We started the day with a visit to Broadway, which I think is one of the liveliest and loveliest towns in the Cotswolds. There is evidence of settlements here dating from 5,000 years ago. It’s possibly best to start looking first into the past few hundred years, through the displays and exhibitions in the Broadway Museum.


Some of the buildings of Broadway


I wanted to revisit Snowshill Manor as I have been there only once or twice, around 25 years ago. The earliest surviving part of the Manor was built around 1550, during the Tudor period. It was later extended, and you can see the differences in stone and window design in the photo below. A bit more of the manor’s history can be found here.



At the entrance I spotted this letterbox with the motto Nisi Dominus Frustra. This was, in fact, my school motto. It was explained to us that the Latin words meant ‘without God all is in vain’. A more accurate meaning is ‘Except the Lord in vain’, which is a shortened version of Psalm 127 verses 1 and 2: Except the Lord build the house, they labour in vain that build it: except the Lord keep the city, the watchman waketh but in vain.



Nothing quite prepares you for the eclectic and eccentric collection amassed by Charles Paget Wade. As I get older I try to regularly go through the stuff I have owned over the years, keeping just what is useful and needed. Not so Mr Wade, who basically collected anything and everything that had been discarded when it was replaced by something more modern or newly designed. It did not matter that the item was now obsolete or non-functional, the point was that nothing should perish (i.e. be thrown into the junkyard). Then he had the ingenious idea to leave it all to the National Trust, thus entertaining generations to come.


Some of the collected items displayed in different rooms throughout the Snowshill Manor. Nothing is labelled so it’s quite fun to work out what some of the items are and how old they might be, also its country of origin


View of the house from the garden (top) and the entrance to an inner garden (bottom)


When I was at university I often ate in Cranks, the wholefood shop, in Covent Garden. I enjoyed what I ate immensely as it was healthy and nutritious, but the pleasure was also about eating from the plates and bowls the food was served in. I never lost my love for this type of pottery serveware, and have looked out for similar pieces since. I now buy them from David Mellor Design, who carry many items of craft pottery.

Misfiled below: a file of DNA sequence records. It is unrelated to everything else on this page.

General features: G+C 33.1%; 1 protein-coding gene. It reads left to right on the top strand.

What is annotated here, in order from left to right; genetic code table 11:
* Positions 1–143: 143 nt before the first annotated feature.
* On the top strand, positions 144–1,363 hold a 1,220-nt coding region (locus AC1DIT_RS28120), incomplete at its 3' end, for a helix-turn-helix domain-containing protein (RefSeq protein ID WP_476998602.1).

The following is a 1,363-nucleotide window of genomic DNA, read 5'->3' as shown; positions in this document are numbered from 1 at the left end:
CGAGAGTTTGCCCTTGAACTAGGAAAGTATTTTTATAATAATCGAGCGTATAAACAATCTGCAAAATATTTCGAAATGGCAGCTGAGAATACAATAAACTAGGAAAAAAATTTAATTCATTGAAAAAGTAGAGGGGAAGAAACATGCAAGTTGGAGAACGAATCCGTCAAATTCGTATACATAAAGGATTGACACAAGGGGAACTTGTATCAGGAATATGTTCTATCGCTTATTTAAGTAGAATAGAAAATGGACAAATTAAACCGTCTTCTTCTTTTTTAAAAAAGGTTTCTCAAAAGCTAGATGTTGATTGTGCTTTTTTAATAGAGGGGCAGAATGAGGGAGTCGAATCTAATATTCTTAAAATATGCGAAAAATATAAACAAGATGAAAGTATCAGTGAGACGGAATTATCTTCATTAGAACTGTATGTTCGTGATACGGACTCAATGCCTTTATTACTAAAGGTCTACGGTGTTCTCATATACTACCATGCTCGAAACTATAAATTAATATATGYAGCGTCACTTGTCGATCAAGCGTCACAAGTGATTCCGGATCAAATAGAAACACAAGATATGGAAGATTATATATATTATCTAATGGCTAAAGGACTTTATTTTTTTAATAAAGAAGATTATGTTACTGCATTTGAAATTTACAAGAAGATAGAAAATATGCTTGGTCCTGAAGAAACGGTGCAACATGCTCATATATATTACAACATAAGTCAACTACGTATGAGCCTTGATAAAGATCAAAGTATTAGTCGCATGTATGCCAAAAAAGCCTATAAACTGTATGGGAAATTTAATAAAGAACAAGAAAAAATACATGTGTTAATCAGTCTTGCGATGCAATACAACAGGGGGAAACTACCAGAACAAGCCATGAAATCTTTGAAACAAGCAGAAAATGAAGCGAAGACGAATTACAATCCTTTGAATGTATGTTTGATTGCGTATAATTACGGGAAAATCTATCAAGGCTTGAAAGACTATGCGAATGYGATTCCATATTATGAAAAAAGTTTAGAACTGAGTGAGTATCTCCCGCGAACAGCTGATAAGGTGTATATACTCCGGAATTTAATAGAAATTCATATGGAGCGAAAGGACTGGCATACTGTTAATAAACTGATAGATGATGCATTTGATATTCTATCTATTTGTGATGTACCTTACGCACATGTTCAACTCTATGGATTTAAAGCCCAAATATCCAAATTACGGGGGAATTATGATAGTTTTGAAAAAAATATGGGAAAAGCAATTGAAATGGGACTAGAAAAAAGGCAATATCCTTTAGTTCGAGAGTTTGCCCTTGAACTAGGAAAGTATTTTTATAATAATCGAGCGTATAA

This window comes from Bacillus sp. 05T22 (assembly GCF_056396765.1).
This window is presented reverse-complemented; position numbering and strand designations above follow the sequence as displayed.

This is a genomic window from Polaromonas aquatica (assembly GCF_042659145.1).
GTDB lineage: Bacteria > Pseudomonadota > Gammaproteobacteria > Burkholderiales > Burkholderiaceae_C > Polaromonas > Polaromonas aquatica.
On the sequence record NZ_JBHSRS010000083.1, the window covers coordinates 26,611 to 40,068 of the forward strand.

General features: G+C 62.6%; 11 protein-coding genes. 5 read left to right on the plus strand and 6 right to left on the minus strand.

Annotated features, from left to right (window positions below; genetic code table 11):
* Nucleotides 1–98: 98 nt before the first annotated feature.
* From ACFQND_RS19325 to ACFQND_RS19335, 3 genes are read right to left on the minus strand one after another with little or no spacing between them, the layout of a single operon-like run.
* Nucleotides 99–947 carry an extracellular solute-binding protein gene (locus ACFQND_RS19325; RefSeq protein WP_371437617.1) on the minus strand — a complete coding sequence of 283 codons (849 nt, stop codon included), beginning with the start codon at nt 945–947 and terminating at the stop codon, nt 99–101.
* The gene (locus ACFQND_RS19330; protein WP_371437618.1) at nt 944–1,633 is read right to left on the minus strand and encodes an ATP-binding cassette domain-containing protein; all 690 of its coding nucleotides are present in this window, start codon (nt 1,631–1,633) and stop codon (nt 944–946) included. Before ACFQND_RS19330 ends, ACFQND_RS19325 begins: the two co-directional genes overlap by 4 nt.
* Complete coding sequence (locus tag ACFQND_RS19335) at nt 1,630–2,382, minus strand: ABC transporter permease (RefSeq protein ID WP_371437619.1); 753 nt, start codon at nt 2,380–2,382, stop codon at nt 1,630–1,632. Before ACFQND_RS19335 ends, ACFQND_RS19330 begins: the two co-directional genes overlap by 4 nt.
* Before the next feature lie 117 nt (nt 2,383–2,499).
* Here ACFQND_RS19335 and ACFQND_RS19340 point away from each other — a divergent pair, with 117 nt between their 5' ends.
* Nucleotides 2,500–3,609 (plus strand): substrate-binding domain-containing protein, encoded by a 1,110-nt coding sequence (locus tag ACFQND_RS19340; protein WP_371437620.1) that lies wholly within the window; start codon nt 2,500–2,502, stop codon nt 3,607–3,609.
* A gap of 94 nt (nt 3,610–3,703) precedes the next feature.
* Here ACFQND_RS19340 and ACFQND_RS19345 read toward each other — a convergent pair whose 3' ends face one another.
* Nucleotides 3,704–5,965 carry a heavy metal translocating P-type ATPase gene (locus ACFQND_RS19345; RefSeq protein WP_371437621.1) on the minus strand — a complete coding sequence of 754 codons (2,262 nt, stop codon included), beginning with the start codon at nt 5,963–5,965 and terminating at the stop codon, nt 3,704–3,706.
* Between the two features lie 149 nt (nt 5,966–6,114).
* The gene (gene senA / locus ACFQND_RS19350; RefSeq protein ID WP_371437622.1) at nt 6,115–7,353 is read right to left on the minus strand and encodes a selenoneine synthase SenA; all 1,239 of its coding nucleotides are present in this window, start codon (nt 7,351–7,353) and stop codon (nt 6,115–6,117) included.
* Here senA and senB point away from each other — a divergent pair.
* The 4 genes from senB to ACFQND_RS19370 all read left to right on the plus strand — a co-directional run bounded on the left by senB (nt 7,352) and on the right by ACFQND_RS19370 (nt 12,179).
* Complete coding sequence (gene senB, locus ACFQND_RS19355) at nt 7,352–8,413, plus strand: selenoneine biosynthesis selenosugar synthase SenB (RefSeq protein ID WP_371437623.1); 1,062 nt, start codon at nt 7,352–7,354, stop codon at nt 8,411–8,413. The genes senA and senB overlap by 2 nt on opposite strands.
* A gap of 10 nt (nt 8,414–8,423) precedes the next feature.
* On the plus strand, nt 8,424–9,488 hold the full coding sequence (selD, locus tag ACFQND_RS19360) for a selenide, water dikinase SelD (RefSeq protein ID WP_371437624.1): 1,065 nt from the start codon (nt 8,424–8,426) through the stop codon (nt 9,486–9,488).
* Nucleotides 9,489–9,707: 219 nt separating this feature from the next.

Pottery pieces similar to that used in Cranks (top and middle) and pieces with a dark brown glaze (bottom)


It was a slightly longer drive to see the remains of Chedworth Roman Villa, parts of which were unearthed in the 19th century. The distance of course was much, much, greater for the Romans (or it could be another nation under Roman rule at the time) who came to this part of England in the 4th century. Read more about its history and discovery here.


Details from the floor mosaics


Pillars for the underfloor heating system which heated the villa (top) and the remains of the villa’s foundations (bottom)


In the afternoon we made another visit to Alfonso Gelateria (The Square, Stow-on-the-Wold) where the owner Lewis was paddling out different flavours of gelato as fast as he could. He told us that yesterday was the first day of serving gelato in this new location. It seems that we were at the right place at the right time.

From the Specials menu we had Lemon and Hibiscus, Peanut Butter and Chocolate, Mascarpone and Profiteroles and Dark Chocolate and Almond. I am already wondering if we can nip in to the shop again before we leave the Cotswolds.



Dinner was at The Ebrington Arms. The food was good but not memorably so, the lighting was a bit harsh and we came home with our clothes smelling of fat. Life outside my own kitchen can be a bit of a hit and miss affair, but it is these little experiences here and there that keep me motivated to cook better meals when I am at home.


The Cotswolds: From Burford to Broadway

St John the Baptist Church in Burford


When I was in Secondary School, there was a cheerful but serious girl in my class who once declared that ‘it always rains on Good Friday, wherever you are in the world, because this is the day that Jesus died on the cross’. This is the story of God coming to earth in the human form of Jesus for the sole purpose of taking on our individual and collective burden of sin. What the cross achieved was a reconciliation, for it takes such a sacrifice to restore the broken relationship between God and man.